Fahrenheit scale Temperature scale presently used in the United States; water boils at 212°P (100°C) and freezes at 32°P (0°C).
Isotherms Lines connecting all points experiencing identical temperatures.
Kelvin scale The absolute temperature scale used by scientists, based on the temperature of absolute zero (-273°C/-459.4°P); a Kelvin degree is identical to a Celsius degree, so that water boils at 373°K (100°C) and freezes at 273°K.
Kinetic energy The energy of movement.
Maritime effect The moderating influence of the ocean on air temperature, which produces cooler summers and milder winters relative to inland locations at similar latitudes.
Saturated adiabatic lapse rate (SALR) The lapse rate of an air parcel saturated with water vapour in which condensation is occurring; unlike the dry adiabatic lapse rate (DALR) the value of the SALR is variable, depending on the amount of water condensed and latent heat released.
Stability (of air) A parcel of air whose vertical movement is such that it returns to its original position after receiving some upward force; however, if an air parcel continues moving upward after receiving such a force, it is said to be unstable.
Temperature The index used to measure the kinetic energy possessed by molecules; the more kinetic energy they have, the faster they move. Temperature, therefore, is an abstract term that describes the energy (speed of movement) of molecules.
Temperature gradient The horizontal rate of temperature change over distance.
Temperature inversion Condition in which temperature increases with altitude rather than decreases - a positive lapse rate; it inverts what we, on the surface believe to be the ¿normal¿ behavior of temperature change with increasing height.
Thermometer An instrument for measuring temperature; most commonly, these measurements are made by observing the expansion and contraction of mercury inside a glass tube.


Unit Outline

  • What is temperature?
    • Kinetic energy and its measurement
    • Fahrenheit scale
    • Celsius scale
    • Kelvin scale
  • The vertical distribution of temperature
    • Tropospheric temperature and air stability
      • lapse rate
      • stability vs. instability
    • Adiabatic lapse rates
      • adiabatic processes do not gain heat from or lose heat to surrounding air
      • air rises, expands, and cools as it moves to higher altitudes; it does not gain heat from or lose heat to surrounding air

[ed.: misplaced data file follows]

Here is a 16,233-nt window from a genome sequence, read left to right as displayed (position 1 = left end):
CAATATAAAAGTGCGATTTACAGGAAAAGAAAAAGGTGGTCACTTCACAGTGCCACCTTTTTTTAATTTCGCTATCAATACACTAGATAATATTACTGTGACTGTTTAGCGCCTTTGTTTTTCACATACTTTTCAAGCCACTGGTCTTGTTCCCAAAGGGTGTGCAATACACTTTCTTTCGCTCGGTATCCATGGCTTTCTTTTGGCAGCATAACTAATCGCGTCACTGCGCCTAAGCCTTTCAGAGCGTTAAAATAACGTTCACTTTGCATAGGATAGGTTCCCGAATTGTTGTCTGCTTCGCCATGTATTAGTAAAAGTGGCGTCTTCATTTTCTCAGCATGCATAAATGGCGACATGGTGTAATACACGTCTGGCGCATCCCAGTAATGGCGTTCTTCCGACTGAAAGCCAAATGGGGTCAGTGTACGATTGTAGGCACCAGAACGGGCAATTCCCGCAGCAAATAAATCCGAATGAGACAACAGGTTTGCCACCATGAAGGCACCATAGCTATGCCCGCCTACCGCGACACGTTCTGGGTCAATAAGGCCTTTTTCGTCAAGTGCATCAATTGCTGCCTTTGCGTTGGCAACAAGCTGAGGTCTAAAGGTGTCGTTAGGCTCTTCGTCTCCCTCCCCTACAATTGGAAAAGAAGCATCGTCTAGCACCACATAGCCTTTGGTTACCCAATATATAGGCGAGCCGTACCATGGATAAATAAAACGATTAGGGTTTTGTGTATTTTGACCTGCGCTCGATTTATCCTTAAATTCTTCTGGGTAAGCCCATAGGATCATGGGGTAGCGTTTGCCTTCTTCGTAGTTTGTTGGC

• dry adiabatic lapse rate (DALR)
      • environmental lapse rate (ELR)
      • saturated adiabatic lapse rate (SALR)
    • Temperature inversions and air pollution
      • temperature of tropospheric air normally decreases with height, as air rises it expands, and cools
      • temperature inversions show an increase in tropospheric air temperature with height
      • In an inversion, warm air lies on top of cool air and traps dust and pollutants
        • dust domes
        • smog
  • The horizontal distribution of temperature
    • Diurnal cycle
      • balance between radiation and radiant loss
    • Annual cycle
      • similar balance as diurnal cycle between radiation and radiant loss
    • Land/water heating differences
      • land requires less time to heat and cool than water
      • land has greater annual temperature ranges than water
        • maritime effect
        • continental effect
      • air temperature is affected by heat balance and advection, the horizontal movement of air by wind
    • Global temperature variations
      • isotherms, lines connecting all points with the same temperature, used for maps
      • temperature gradient is the horizontal rate of temperature change over distance
      • flow patterns associated with ocean currents and air movement


Review Questions

  1. Compare and contrast the dry adiabatic lapse rate (DALR), saturated adaibatic lapse rate (SALR), and environmental lapse rate (ELR).
  2. Discuss the general trends of the seasonal march of the latitudinal temperature belts.
  3. Define the term temperature and discuss what it actually measures.